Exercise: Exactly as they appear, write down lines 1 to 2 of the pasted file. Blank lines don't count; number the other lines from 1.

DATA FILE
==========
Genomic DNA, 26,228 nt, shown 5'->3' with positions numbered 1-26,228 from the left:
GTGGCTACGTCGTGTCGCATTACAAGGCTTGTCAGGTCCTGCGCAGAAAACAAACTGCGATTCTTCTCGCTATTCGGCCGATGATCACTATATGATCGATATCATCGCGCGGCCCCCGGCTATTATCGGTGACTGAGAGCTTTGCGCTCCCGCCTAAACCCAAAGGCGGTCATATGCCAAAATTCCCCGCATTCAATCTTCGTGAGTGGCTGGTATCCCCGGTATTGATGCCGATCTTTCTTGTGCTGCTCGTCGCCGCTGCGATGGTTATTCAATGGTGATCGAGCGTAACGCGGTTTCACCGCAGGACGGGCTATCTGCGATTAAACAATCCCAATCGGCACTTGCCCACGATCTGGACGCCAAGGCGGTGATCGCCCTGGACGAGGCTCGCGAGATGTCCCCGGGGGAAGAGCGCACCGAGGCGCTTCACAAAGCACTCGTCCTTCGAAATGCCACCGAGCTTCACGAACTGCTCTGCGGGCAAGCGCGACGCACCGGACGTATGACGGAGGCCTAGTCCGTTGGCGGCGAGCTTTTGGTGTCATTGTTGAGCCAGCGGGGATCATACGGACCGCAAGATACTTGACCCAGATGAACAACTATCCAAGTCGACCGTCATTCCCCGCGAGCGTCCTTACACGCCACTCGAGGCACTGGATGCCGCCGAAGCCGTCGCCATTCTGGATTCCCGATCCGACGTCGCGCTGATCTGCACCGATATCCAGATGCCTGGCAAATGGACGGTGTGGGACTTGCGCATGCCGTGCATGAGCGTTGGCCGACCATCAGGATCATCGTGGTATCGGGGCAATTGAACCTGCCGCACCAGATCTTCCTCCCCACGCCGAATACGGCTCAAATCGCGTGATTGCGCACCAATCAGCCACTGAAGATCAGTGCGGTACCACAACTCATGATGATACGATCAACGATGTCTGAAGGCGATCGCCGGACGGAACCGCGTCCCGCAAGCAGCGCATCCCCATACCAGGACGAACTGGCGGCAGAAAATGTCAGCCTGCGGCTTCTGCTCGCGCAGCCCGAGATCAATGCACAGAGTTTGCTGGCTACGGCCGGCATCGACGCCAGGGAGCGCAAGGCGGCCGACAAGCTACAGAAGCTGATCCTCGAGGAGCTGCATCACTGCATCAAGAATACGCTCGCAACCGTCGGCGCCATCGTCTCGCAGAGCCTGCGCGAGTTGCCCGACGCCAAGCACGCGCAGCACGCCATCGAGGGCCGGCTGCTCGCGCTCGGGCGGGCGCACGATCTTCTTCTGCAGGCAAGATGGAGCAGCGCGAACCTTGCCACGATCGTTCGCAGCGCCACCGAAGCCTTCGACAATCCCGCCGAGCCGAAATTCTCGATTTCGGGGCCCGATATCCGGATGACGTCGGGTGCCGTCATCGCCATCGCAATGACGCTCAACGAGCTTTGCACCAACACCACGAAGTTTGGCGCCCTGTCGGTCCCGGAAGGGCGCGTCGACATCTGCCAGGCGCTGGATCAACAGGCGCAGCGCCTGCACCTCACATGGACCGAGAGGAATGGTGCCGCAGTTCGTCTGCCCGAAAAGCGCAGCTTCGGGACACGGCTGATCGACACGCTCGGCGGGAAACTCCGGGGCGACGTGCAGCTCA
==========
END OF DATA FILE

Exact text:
Genomic DNA, 26,228 nt, shown 5'->3' with positions numbered 1-26,228 from the left:
GTGGCTACGTCGTGTCGCATTACAAGGCTTGTCAGGTCCTGCGCAGAAAACAAACTGCGATTCTTCTCGCTATTCGGCCGATGATCACTATATGATCGATATCATCGCGCGGCCCCCGGCTATTATCGGTGACTGAGAGCTTTGCGCTCCCGCCTAAACCCAAAGGCGGTCATATGCCAAAATTCCCCGCATTCAATCTTCGTGAGTGGCTGGTATCCCCGGTATTGATGCCGATCTTTCTTGTGCTGCTCGTCGCCGCTGCGATGGTTATTCAATGGTGATCGAGCGTAACGCGGTTTCACCGCAGGACGGGCTATCTGCGATTAAACAATCCCAATCGGCACTTGCCCACGATCTGGACGCCAAGGCGGTGATCGCCCTGGACGAGGCTCGCGAGATGTCCCCGGGGGAAGAGCGCACCGAGGCGCTTCACAAAGCACTCGTCCTTCGAAATGCCACCGAGCTTCACGAACTGCTCTGCGGGCAAGCGCGACGCACCGGACGTATGACGGAGGCCTAGTCCGTTGGCGGCGAGCTTTTGGTGTCATTGTTGAGCCAGCGGGGATCATACGGACCGCAAGATACTTGACCCAGATGAACAACTATCCAAGTCGACCGTCATTCCCCGCGAGCGTCCTTACACGCCACTCGAGGCACTGGATGCCGCCGAAGCCGTCGCCATTCTGGATTCCCGATCCGACGTCGCGCTGATCTGCACCGATATCCAGATGCCTGGCAAATGGACGGTGTGGGACTTGCGCATGCCGTGCATGAGCGTTGGCCGACCATCAGGATCATCGTGGTATCGGGGCAATTGAACCTGCCGCACCAGATCTTCCTCCCCACGCCGAATACGGCTCAAATCGCGTGATTGCGCACCAATCAGCCACTGAAGATCAGTGCGGTACCACAACTCATGATGATACGATCAACGATGTCTGAAGGCGATCGCCGGACGGAACCGCGTCCCGCAAGCAGCGCATCCCCATACCAGGACGAACTGGCGGCAGAAAATGTCAGCCTGCGGCTTCTGCTCGCGCAGCCCGAGATCAATGCACAGAGTTTGCTGGCTACGGCCGGCATCGACGCCAGGGAGCGCAAGGCGGCCGACAAGCTACAGAAGCTGATCCTCGAGGAGCTGCATCACTGCATCAAGAATACGCTCGCAACCGTCGGCGCCATCGTCTCGCAGAGCCTGCGCGAGTTGCCCGACGCCAAGCACGCGCAGCACGCCATCGAGGGCCGGCTGCTCGCGCTCGGGCGGGCGCACGATCTTCTTCTGCAGGCAAGATGGAGCAGCGCGAACCTTGCCACGATCGTTCGCAGCGCCACCGAAGCCTTCGACAATCCCGCCGAGCCGAAATTCTCGATTTCGGGGCCCGATATCCGGATGACGTCGGGTGCCGTCATCGCCATCGCAATGACGCTCAACGAGCTTTGCACCAACACCACGAAGTTTGGCGCCCTGTCGGTCCCGGAAGGGCGCGTCGACATCTGCCAGGCGCTGGATCAACAGGCGCAGCGCCTGCACCTCACATGGACCGAGAGGAATGGTGCCGCAGTTCGTCTGCCCGAAAAGCGCAGCTTCGGGACACGGCTGATCGACACGCTCGGCGGGAAACTCCGGGGCGACGTGCAGCTCA